Lawmakers responded to the unprecedented increase in unemployment in 2020 with large increases in the payment of unemployment insurance (UI) benefits. The UI benefits helped support American incomes through the year and are considered taxable income.
To avoid an unexpected tax bill when filing their taxes, taxpayers would have needed to correctly withhold taxes from their UI benefits. For federal income taxes, a taxpayer can opt into a 10 percent withholding rate, but it is not required. Taxpayers may additionally remit quarterly estimated taxes throughout the year. Many taxpayers likely have not properly withheld or saved tax owed on UI benefits, which may create an unexpected tax liability when they file for the 2020 tax year.
To provide tax relief for unemployed workers, the ARPA excluded the first $10,200 in unemployment benefits for filers earning less than $150,000 per year. The IRS will provide guidance on this exclusion for filers who have already filed their tax return and received unemployment benefits; they may not need to submit an amended return if the IRS automatically calculates the proper tax owed and sends out a tax refund if necessary.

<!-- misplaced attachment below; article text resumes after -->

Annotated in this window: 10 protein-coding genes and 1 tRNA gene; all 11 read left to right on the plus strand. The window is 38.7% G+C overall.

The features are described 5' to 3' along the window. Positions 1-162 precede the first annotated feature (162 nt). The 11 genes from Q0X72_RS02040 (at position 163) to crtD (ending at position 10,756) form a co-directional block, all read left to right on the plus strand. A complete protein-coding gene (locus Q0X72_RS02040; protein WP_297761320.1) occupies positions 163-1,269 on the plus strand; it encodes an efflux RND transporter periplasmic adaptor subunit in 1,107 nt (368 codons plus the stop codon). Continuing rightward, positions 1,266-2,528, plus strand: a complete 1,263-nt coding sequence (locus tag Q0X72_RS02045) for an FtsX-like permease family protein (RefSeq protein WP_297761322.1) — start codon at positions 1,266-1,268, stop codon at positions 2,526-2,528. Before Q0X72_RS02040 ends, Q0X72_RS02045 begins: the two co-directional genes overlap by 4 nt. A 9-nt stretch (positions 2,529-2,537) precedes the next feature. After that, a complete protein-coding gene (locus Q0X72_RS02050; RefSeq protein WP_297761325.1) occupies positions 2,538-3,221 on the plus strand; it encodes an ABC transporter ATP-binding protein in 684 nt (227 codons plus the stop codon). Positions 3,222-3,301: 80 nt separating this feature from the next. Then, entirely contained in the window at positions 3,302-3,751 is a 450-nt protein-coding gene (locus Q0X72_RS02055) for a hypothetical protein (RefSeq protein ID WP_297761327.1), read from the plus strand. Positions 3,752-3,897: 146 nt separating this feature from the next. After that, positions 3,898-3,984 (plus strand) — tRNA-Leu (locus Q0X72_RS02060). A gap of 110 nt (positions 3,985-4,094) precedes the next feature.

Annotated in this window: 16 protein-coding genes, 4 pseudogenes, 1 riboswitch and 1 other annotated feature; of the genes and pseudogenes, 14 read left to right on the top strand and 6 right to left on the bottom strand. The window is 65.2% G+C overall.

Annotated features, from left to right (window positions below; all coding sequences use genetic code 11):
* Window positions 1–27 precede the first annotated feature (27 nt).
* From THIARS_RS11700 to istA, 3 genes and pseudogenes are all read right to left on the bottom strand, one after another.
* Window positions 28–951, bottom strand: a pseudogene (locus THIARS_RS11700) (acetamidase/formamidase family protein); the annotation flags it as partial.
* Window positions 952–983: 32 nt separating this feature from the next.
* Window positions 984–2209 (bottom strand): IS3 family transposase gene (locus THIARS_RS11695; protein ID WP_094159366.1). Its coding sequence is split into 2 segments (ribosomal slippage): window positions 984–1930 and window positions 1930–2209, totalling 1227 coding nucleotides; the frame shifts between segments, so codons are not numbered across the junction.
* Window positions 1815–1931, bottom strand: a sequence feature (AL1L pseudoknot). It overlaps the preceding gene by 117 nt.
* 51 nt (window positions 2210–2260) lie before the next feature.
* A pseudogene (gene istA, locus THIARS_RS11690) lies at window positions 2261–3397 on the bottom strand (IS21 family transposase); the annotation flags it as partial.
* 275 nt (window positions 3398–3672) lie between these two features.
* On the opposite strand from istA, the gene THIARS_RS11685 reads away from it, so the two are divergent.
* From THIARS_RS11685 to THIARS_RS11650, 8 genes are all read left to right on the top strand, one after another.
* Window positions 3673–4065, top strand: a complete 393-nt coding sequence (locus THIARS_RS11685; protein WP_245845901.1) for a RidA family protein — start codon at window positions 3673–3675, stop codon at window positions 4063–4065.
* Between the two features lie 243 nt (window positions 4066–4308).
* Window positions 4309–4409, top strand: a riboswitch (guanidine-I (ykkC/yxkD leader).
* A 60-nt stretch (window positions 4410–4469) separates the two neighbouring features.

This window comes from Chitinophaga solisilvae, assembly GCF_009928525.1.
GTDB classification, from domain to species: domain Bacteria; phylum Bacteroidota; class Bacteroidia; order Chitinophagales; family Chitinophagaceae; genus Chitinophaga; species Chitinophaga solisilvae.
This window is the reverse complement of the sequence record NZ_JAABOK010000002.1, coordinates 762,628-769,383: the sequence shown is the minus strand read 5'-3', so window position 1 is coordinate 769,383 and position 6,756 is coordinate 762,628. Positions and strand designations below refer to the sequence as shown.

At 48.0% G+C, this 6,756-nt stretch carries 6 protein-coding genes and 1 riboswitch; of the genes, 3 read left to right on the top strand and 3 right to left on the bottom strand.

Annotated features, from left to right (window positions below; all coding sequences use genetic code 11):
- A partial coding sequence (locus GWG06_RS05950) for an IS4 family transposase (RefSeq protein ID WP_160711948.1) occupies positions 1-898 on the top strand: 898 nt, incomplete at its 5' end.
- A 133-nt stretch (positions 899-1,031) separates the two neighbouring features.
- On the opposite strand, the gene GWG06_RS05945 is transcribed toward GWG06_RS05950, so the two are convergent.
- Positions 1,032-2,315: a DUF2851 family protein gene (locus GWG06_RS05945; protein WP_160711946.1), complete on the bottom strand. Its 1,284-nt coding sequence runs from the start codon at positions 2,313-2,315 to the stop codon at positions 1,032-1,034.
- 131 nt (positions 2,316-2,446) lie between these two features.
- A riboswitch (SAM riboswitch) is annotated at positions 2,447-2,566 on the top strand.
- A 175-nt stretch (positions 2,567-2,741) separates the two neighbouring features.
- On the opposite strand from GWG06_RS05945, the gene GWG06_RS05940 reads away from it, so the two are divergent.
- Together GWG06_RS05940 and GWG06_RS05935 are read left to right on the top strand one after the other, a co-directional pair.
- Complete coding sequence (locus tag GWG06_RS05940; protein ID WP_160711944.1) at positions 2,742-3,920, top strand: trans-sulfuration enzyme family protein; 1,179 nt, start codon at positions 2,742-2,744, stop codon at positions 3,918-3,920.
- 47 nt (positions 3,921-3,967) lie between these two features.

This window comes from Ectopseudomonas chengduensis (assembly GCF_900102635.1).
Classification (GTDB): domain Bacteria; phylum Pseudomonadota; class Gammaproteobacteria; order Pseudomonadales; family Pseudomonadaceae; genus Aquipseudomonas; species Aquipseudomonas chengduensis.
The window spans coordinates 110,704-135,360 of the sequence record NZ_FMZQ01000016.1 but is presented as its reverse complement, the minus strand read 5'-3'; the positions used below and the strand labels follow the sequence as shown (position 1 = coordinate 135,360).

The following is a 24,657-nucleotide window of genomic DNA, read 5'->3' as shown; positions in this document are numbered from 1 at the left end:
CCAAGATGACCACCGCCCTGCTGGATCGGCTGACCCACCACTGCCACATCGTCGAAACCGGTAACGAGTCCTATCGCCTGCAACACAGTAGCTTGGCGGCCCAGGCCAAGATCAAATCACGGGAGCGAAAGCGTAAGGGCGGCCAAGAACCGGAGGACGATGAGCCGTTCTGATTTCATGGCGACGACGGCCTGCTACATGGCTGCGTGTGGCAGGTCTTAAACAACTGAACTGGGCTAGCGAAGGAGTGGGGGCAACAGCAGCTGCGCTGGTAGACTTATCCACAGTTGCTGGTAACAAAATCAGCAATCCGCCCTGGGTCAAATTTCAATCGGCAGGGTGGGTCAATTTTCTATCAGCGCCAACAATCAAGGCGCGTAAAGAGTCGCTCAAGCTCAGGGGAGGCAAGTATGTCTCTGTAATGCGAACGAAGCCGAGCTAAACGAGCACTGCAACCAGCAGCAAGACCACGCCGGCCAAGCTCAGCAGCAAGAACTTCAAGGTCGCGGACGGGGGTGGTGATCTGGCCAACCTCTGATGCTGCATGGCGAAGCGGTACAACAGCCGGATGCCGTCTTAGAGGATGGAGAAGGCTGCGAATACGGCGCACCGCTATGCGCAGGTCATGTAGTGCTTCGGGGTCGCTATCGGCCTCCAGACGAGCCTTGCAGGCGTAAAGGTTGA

According to the U.S. Department of Labor, about $6.4 billion in unemployment insurance benefits were paid in the fourth quarter of 2019. By the second quarter of 2020, this jumped to $64.2 billion, and the third quarter of 2020 saw $48.7 billion in UI benefits paid. The higher UI benefit payments follow the rise in unemployment from 3.5 percent in February 2020 to a peak of 14.8 percent in April 2020. The unemployment rate remains elevated, at about 6.7 percent in December.